Why are Beavercreek police providing traffic control at new Raising Cane’s?

People are lining up to get a taste of the fare at Beavercreek’s newest restaurant, and some are wondering why police are there directing traffic, and who is paying for that service.

Raising Cane's Chicken Fingers, 4384 Indian Ripple Road, has seen long lines since opening the restaurant's second area location Oct. 30.

Beavercreek officers are standing at crosswalks and blind spots in the parking lot directing traffic as vehicles idle and travel incrementally through the busy drive-through.

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The cost to pay for the police presence is being covered by Raising Cane’s.

The department is under contract with the popular chain restaurant to provide the “special duty detail,” according to Capt. Chad Lindsey.

“Special Duty is at the request of the business who signs a contract agreeing to pay the city for the overtime and benefits of the officers working,” Lindsey said. “Special duty details do not have an impact on shift manpower and do not impact responses to other calls.”

Beavercreek police notified the public of the activity in a Nov. 5 posting on the department's Facebook page.

“No city tax dollars fund these special duty assignments,” the post reads. “The police department works various special duty details throughout the year, which includes school events, Black Friday shopping days, road projects where contractors request traffic control, and various other special duty details. All business/vendors are billed by the city for all overtime, benefits and vehicles used for Special Duty assignments.”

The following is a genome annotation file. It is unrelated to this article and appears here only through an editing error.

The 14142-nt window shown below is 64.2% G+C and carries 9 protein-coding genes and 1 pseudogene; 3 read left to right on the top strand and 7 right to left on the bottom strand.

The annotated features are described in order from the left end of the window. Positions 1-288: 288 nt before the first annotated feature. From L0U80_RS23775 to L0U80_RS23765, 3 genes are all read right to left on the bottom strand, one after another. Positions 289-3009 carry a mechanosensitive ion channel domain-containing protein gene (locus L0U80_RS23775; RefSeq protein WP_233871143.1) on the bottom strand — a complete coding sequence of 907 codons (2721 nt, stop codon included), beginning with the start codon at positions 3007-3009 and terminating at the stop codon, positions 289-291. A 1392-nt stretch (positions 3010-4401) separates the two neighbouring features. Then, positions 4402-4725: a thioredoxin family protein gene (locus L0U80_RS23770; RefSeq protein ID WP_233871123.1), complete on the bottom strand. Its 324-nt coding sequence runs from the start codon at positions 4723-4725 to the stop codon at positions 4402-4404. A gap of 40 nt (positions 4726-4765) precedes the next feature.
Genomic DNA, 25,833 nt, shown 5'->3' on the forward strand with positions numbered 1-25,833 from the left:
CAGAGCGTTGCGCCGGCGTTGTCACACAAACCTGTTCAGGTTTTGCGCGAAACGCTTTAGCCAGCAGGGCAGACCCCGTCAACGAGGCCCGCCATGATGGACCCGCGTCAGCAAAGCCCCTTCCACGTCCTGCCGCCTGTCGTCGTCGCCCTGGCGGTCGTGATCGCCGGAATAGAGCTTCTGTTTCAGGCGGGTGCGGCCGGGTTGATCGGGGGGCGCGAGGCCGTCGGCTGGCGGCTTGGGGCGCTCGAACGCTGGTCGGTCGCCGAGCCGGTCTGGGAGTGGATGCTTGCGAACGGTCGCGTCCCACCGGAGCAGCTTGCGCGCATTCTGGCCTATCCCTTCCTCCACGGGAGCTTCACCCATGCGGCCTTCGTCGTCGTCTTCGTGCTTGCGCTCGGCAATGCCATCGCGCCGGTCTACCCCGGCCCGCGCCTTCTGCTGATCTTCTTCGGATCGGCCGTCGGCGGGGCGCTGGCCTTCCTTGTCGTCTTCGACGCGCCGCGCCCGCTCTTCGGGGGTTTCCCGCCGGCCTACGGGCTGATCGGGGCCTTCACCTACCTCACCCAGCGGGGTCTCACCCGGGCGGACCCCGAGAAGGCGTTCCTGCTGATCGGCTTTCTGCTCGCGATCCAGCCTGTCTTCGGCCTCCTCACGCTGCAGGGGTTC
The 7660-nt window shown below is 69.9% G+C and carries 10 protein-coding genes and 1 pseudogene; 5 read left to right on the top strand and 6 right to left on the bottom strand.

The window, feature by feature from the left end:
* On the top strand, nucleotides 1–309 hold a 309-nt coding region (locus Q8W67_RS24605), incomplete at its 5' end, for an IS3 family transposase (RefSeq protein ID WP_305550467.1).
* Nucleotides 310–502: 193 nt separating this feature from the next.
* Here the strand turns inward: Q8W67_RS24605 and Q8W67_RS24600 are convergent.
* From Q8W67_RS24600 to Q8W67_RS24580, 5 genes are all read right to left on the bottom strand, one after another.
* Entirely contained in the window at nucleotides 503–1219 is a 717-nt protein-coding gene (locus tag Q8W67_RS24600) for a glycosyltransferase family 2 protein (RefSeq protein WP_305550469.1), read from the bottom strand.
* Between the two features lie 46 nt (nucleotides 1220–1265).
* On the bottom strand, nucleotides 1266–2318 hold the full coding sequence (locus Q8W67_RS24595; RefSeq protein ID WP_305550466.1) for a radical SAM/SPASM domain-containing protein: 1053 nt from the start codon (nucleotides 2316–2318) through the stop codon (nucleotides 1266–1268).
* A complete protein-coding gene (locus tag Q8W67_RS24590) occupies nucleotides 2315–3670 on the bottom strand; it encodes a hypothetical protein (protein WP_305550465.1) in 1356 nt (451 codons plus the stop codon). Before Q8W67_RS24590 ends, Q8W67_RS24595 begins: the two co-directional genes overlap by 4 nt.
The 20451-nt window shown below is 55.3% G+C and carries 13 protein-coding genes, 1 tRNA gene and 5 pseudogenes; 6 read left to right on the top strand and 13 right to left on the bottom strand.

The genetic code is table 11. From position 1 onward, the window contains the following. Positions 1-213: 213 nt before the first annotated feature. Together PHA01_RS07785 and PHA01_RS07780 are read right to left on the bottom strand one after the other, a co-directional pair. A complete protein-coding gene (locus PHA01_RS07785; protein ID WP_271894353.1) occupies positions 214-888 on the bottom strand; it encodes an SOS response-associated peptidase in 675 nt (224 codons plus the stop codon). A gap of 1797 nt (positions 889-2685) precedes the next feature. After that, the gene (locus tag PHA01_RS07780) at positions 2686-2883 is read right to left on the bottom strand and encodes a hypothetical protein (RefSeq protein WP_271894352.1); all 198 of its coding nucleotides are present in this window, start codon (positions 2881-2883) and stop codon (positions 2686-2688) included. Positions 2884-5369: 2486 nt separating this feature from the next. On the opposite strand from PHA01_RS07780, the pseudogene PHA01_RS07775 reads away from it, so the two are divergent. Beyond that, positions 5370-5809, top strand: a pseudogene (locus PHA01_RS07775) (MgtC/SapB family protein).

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Raising Cane’s often works with local police departments for crowd control and to address safety concerns when a new restaurant is opened, said Michael Williams, Raising Cane’s marketing specialist.

“When we go into an area where there are only a couple of locations, that’s where we see the biggest rush,” Williams said.

Raising Cane’s first restaurant in the Dayton area opened in Washington Twp. about 18 months ago.

Around 1:30 p.m. Monday, the lunch crowd was still motoring through the drive-through line and nearly every table was occupied in the dine-in area.

An officer on scene said they measured how long it took one vehicle to get through the line. He said it took approximately 17 minutes.

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Others have reported waiting an hour or more for the chicken fingers.

Williams said recently a new restaurant opened in northeast Ohio, where the nearest other location is more than two hours away. He said people were willing to waiting up to two hours to get their food.

“We know what to expect when we open and we try to plan accordingly,” he said. “From purely a safety concern, our customers come first. We want to make sure people are safe going through the drive-through.”

Raising Cane’s was looking to open a third area location at the corner of Stroop Road and Far Hills Avenue in Kettering. However, several neighbors voiced their objections at a recent zoning meeting on the proposal, stating the new restaurant would lead to traffic problems, litter issues and unwanted congestion in the neighborhood, prompting the local franchisee to withdraw its request.

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